"“Everybody was battling for everybody, and we won it together. That’s the important thing. That fighting out there, that’s part of the game and it’s not something that you want to get into that often, but we did what we felt was right.”"
Things had been trending upward for Gibson and the Tigers. He was in the midst of a 12-game hitting streak that momentarily bumped his batting average up over .300, and the triumph over the Twins was the Tigers’ third straight in an eight-game winning streak. Fortunes soon changed for both the team and the player. After spending the first 12 days of June either leading the AL East or being tied for first place, Detroit stumbled into a 10-game losing streak. The Tigers weren’t a factor in the division race after that. In July, Gibson sprained his left wrist during batting practice. For the second time in three years, an injury prematurely ended his season. He finished with eight home runs.
Motor City Intensity (1983)
The doldrums continued into 1983 for Gibson. By the time he reached his birthday on May 28, the 26-year-old Tiger’s only home run of the season had been an inside-the-parker (the first of his career) in Toronto three days earlier. The lack of power and a batting average under .200 had caused fans to turn against Gibson. Boos frequently rained down upon him at Tiger Stadium.
He took a step toward silencing some critics with a tie-breaking solo homer in the bottom of the eighth against the Twins on May 29. It was the first time he’d cleared the fences since the previous June. The Tigers won, 7-6. Leading off the top of the 10th in Texas one week later, Gibson’s third hit of the game was his biggest. Rangers reliever John Butcher served up a meatball, and Gibson feasted. His home run to straightaway center, an estimated 459-foot monster, gave Detroit a 5-4 win.
Gibson’s next home run was his most memorable of the 1983 season (even if it was somewhat overshadowed by something else he did later in the game). June 14 marked the fourth anniversary of Sparky Anderson’s first game as the Tigers’ manager. If the mood was celebratory beforehand, the visiting Red Sox quashed that by jumping out to a 6-0 lead.
With one out in the bottom of the fourth, Gibson stepped in against Boston righty Mike Brown. On a 2-1 pitch, Gibson launched a rocket to right that just kept carrying. The impact was so jarring that Tigers radio announcer Paul Carey was momentarily discombobulated and inadvertently said the ball was headed for left field. It soared over Tiger Stadium’s right-field roof and didn’t stop until it landed on the roof of Brooks Lumber Company, located across the street on Trumbull Avenue.
It was the first time that anyone cleared the roof in right since then-Tiger Jason Thompson did it in 1977. Red Sox manager Ralph Houk was the Tigers’ skipper in ’77. He told United Press International reporter Richard L. Shook that he thought Gibson’s drive was longer than Thompson’s. The distance was originally estimated to be 540 feet. A subsequent measurement by Tigers officials reduced that to 523 feet. The Detroit Free Press broke down the math:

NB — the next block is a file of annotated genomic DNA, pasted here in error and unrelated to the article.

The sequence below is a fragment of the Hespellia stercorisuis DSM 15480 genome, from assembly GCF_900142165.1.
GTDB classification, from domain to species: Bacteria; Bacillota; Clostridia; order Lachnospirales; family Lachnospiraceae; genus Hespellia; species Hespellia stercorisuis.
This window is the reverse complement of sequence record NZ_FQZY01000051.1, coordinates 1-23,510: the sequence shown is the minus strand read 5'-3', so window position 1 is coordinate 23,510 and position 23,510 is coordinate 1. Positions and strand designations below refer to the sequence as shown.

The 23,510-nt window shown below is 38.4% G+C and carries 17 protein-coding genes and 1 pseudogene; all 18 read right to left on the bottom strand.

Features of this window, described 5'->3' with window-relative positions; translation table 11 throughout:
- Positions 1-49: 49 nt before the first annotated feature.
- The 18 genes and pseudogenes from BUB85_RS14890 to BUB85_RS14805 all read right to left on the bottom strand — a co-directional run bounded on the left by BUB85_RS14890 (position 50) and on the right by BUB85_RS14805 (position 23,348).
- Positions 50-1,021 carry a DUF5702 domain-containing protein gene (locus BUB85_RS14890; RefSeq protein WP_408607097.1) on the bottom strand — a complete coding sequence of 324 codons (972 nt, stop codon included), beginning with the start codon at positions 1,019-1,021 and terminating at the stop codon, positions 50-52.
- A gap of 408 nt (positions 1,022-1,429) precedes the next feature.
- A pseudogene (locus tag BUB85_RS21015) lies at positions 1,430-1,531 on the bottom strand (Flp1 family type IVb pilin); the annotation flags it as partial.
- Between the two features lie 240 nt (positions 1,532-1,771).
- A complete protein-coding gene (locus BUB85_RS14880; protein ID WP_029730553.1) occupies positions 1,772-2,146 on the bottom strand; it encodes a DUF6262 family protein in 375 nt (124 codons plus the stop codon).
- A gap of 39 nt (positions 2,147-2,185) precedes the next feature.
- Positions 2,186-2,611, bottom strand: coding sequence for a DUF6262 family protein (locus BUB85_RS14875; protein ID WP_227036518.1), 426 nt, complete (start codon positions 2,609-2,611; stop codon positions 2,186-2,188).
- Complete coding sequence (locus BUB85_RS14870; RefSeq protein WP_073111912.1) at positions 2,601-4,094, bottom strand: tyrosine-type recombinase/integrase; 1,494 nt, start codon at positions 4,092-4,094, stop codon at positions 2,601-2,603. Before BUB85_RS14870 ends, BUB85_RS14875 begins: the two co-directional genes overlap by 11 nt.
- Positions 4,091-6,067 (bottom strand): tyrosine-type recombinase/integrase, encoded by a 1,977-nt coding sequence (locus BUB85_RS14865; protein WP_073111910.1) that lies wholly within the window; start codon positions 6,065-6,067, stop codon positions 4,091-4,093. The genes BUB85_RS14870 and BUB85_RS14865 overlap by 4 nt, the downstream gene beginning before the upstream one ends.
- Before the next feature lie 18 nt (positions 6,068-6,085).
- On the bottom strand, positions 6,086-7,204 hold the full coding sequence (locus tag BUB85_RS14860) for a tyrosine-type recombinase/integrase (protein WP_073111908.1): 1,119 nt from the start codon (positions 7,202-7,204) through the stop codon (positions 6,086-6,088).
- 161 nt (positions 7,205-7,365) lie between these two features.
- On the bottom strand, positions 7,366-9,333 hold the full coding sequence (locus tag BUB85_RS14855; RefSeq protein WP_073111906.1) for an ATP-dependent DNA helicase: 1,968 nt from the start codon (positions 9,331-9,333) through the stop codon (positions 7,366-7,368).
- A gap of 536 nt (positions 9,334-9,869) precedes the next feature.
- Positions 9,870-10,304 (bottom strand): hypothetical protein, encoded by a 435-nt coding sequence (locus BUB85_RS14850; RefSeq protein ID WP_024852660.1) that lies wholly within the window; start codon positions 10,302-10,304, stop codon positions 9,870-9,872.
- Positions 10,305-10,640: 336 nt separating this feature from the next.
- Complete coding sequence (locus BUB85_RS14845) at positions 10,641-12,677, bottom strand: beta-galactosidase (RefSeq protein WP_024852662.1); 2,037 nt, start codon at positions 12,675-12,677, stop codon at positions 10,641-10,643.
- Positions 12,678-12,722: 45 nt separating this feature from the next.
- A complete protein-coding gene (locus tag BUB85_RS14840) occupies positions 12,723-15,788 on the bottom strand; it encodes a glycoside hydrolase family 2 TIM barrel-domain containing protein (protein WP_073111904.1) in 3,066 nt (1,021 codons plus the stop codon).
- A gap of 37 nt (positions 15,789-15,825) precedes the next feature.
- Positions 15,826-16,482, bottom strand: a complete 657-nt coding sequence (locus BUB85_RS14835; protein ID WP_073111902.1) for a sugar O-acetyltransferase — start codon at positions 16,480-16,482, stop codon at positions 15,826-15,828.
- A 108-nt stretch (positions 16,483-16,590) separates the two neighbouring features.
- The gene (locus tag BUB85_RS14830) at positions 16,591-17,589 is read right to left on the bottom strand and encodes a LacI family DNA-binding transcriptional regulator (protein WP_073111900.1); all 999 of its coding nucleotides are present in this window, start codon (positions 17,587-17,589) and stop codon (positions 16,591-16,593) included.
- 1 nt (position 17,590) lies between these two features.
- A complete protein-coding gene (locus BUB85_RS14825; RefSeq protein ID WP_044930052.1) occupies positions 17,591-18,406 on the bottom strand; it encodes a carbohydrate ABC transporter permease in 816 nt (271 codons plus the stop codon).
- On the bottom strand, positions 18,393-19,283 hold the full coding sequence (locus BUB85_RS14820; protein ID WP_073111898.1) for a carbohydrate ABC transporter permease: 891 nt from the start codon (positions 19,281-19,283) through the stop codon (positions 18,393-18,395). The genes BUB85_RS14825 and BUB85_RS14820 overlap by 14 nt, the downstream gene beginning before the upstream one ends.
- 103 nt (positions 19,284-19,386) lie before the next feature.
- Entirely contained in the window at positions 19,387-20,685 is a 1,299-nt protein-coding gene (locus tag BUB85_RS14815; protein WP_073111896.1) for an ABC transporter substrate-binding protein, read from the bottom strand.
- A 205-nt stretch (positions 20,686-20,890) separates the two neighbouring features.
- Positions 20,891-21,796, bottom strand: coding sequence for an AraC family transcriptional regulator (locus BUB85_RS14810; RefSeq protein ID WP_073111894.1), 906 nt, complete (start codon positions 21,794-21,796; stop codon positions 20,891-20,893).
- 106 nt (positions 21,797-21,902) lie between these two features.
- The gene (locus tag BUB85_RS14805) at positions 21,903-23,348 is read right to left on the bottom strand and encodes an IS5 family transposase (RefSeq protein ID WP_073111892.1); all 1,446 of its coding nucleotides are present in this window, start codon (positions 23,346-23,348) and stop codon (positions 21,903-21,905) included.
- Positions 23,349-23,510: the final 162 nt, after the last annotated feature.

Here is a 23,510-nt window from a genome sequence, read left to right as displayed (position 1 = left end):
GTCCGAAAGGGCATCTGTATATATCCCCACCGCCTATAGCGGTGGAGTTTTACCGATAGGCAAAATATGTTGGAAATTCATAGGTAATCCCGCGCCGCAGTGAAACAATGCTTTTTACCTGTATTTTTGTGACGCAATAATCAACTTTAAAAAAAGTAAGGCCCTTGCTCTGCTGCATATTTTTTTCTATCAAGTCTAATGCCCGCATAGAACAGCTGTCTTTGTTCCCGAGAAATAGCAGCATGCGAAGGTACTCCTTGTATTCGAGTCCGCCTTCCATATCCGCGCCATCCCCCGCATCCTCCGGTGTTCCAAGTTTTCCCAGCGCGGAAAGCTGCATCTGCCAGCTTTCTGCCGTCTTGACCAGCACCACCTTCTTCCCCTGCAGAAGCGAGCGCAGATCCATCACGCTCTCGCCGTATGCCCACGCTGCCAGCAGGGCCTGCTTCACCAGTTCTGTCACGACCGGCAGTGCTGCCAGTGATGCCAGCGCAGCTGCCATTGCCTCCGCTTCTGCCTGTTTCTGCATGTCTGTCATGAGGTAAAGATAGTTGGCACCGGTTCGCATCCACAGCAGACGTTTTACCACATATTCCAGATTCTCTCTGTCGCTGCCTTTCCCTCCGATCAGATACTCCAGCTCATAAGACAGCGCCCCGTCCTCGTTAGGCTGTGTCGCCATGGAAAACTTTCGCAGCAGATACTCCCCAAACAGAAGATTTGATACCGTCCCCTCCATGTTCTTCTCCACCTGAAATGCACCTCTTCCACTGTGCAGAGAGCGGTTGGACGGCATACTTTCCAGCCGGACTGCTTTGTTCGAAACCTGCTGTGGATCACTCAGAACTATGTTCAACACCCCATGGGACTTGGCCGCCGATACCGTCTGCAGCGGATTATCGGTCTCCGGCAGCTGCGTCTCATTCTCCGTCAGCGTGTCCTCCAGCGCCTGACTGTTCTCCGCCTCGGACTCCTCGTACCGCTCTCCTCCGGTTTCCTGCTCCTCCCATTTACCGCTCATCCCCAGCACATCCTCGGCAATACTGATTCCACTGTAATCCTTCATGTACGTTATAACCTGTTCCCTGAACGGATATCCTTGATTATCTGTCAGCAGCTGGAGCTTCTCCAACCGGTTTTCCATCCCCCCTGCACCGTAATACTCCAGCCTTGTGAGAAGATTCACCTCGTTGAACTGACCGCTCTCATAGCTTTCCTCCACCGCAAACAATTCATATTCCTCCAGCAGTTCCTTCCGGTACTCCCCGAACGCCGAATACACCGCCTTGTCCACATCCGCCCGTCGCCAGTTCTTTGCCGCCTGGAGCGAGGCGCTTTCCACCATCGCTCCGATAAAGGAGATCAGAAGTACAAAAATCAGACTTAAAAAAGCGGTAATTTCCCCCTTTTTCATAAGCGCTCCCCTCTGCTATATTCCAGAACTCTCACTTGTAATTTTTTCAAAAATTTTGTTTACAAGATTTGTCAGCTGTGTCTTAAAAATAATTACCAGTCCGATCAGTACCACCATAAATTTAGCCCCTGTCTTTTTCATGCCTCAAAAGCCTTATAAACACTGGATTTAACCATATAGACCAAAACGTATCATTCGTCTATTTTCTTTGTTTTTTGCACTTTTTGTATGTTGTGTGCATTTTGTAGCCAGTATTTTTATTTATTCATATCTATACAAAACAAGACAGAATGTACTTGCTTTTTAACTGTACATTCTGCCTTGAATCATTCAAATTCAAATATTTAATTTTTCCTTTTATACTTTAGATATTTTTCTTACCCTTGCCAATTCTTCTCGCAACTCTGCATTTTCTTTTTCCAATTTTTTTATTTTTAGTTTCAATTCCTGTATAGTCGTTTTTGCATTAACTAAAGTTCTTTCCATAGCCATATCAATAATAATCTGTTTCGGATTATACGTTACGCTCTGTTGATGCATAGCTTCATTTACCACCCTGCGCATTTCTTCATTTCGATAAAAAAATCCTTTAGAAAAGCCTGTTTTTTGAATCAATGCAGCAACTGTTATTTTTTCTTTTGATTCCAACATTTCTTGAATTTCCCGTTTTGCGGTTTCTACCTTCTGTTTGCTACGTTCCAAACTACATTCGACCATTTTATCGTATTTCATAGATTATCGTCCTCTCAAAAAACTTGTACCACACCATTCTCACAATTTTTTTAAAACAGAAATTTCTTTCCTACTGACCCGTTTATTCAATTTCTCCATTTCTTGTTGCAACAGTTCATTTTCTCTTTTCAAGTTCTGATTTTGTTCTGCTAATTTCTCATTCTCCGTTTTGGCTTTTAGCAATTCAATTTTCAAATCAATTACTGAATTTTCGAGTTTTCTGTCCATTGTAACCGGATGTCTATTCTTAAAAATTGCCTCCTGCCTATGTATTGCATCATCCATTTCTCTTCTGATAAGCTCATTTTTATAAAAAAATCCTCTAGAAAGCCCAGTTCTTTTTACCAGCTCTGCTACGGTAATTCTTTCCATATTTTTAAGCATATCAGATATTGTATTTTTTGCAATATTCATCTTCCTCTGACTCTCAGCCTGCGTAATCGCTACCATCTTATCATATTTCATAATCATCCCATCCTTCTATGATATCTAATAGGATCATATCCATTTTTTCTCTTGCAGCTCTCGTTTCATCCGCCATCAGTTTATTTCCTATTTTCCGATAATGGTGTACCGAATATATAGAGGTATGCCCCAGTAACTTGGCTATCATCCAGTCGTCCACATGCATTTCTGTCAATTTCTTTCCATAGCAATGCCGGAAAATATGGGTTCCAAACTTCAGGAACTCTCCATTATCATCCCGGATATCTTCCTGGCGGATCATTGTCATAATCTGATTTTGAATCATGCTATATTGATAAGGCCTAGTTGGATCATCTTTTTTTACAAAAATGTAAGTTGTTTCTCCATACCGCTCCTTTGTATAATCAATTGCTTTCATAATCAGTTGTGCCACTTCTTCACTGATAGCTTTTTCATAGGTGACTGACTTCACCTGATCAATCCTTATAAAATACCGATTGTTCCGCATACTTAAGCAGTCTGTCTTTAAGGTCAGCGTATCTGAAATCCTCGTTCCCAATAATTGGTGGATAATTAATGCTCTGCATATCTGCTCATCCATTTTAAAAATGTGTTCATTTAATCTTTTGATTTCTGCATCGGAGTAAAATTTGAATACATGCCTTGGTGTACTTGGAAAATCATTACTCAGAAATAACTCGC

"They measured 360 feet from home plate to the base of the right-field wall; another 48 feet from in front of the stands to the back wall of the stadium; 100 feet across Trumbull to the Brooks Lumber Co.; then 15 feet onto the roof of the building."
Gibson’s blast cut a Boston lead to 6-1. He scored the Tigers’ second run in controversial fashion in the sixth inning. Lou Whitaker was on first base when Gibson ripped a double that ricocheted off center fielder Tony Armas’ glove and rolled to the wall. Two excellent relay throws nabbed Whitaker at the plate, but the speedy Gibson was hot on his teammate’s tail. In a case of incredibly bad timing, home plate umpire Larry Barnett stepped in front of catcher Rich Gedman to call Whitaker out. That’s when the hard-charging Gibson plowed into him. Amidst the chaos of the collision, it appeared to Barnett’s colleagues that Gedman had dropped the ball. Despite the catcher’s protests to the contrary. Gibson was ruled safe. Neither of his runs was enough, though, and the Red Sox won, 6-2. (Barnett was carried off the field on a stretcher but returned to action the next evening.)
In the end, 1983 was a bittersweet season for Gibson. The second-place Tigers won 92 games and established themselves as legit pennant contenders. For the first time in Gibson’s career, he reached triple digits in games played (128) and double figures in home runs (15), but his slash line dropped to a meager .227/.320/.414. The struggles at the plate and the fans’ adverse reactions had taken an ugly toll. Looking back, in his 1997 memoir Bottom of the Ninth, Gibson wrote
"I had hit rock bottom. I had suffered through a year when even the thought of going to Tiger Stadium made me sick, and though I didn’t have an answer that might end my misery, I knew that I could not go through another season like that."
Gibson may not have known it at the time, but a breakthrough was right around the corner. Everything that he’d gone through in his early years, including hard times and harder work, culminated on that memorable Sunday evening in October 1984 when Gibson successfully avenged the strikeout that Goose Gossage had dealt him in his big league debut.